Can Linux be installed on an Athlon platform? —Mark MacWilliam, mMacWilliam@infocell.com
Because the Athlon processor has the same instruction set (with enhancements) as the x86 processor series, Linux should run on it without problems. —Chad Robinson, Chad.Robinson@brt.com
Yes. The 2.2.14 kernel (or better) recognizes the Athlon, and 2.3.x (soon to be 2.4) has optimized support for the Athlon. —Marc Merlin, firstname.lastname@example.org
I am typing this reply using my brand-new 700MHz Athlon system (running Linux, of course!). So not only can Linux be installed on an Athlon, I can add that it runs like a dream. —Scott Maxwell, maxwell@ScottMaxwell.org
I am having problems installing Caldera OpenLinux 2.3 on a PC Pentium III 450, with a SIS 620 video card and operating under Windows 98. I succeeded in making the partition on the disk for where to install OpenLinux, but when trying to install it, first it appears on the screen where the recognition of the hardware of the machine is made, and then the screen becomes frozen after showing vertical gray lines. I don't know what the problem could be. Would you help me?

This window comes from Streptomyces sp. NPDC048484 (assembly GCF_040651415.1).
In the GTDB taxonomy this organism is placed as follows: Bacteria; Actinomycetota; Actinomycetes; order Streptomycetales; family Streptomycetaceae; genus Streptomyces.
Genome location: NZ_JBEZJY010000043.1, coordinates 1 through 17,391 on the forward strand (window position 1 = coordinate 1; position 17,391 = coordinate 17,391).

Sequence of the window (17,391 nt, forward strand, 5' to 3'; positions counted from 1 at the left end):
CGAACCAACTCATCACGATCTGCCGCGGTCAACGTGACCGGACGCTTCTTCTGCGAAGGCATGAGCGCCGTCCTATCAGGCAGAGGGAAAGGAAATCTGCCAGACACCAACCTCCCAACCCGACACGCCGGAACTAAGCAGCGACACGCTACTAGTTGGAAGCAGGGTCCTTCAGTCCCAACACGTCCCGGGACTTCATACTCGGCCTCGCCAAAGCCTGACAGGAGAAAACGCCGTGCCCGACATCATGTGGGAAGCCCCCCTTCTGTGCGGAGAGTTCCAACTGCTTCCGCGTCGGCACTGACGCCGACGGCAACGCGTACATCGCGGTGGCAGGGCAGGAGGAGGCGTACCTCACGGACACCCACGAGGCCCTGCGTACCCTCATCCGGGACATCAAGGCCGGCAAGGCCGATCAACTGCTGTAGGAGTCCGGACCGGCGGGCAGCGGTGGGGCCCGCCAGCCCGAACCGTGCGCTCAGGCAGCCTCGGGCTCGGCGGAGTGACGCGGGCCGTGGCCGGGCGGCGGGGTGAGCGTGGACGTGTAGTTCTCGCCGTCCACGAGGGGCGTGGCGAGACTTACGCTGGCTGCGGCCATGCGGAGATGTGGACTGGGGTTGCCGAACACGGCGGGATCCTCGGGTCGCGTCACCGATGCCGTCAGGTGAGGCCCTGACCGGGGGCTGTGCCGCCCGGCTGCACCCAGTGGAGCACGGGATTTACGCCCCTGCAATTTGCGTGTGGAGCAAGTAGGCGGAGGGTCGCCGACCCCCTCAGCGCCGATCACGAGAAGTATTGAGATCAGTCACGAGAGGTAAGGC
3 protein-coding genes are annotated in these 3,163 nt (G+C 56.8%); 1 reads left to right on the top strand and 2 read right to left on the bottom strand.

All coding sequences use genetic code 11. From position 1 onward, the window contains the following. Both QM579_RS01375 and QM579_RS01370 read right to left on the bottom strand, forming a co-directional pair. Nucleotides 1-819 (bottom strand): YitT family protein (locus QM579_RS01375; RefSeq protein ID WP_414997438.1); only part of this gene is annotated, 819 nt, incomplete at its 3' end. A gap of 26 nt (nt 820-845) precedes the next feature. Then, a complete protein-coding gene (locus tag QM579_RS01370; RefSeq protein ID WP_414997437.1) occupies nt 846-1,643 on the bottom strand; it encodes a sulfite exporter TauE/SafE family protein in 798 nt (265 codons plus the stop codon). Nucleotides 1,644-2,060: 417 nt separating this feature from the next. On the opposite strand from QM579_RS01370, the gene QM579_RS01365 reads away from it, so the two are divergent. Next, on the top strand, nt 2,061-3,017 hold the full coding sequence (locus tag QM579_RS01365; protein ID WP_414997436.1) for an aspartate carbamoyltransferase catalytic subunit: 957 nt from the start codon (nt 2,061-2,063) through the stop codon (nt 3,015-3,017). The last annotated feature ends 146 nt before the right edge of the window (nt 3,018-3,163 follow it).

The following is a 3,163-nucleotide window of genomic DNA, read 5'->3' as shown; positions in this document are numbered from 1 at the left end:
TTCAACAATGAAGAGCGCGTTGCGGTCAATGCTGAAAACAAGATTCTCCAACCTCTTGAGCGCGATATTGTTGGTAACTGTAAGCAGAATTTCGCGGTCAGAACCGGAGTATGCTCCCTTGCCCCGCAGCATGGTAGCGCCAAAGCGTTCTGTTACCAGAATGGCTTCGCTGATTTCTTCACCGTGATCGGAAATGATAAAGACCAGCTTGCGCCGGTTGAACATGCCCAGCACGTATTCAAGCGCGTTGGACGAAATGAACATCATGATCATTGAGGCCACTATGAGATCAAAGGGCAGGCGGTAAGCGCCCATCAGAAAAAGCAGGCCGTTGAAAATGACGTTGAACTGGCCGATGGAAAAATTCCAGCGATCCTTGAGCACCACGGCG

—Susana Diaz, email@example.com
The SiS 620 chipset is supported by the SVGA server, but for whatever reason, it will not run in 16-color VGA mode (which is what OpenLinux's graphic installer uses). What you'll need to do is use the character-mode installation, then run either lizardx, XF86Setup or xf86config after the installation is done to configure the X Window System. The disk images for the character-mode installation are found in the /col/launch/lisa/floppy directory. Use RAWRITE (in DOS/Windows) or dd (in UNIX/Linux) to transfer the install.144 image to a formatted 1.44MB diskette. Use the new diskette to launch the installation. —Erik Ratcliffe, firstname.lastname@example.org
Many on-line help resources are available on the SSC web pages. Sunsite mirror sites, FAQs and HOWTOs can all be found at http://www.linuxjournal.com/.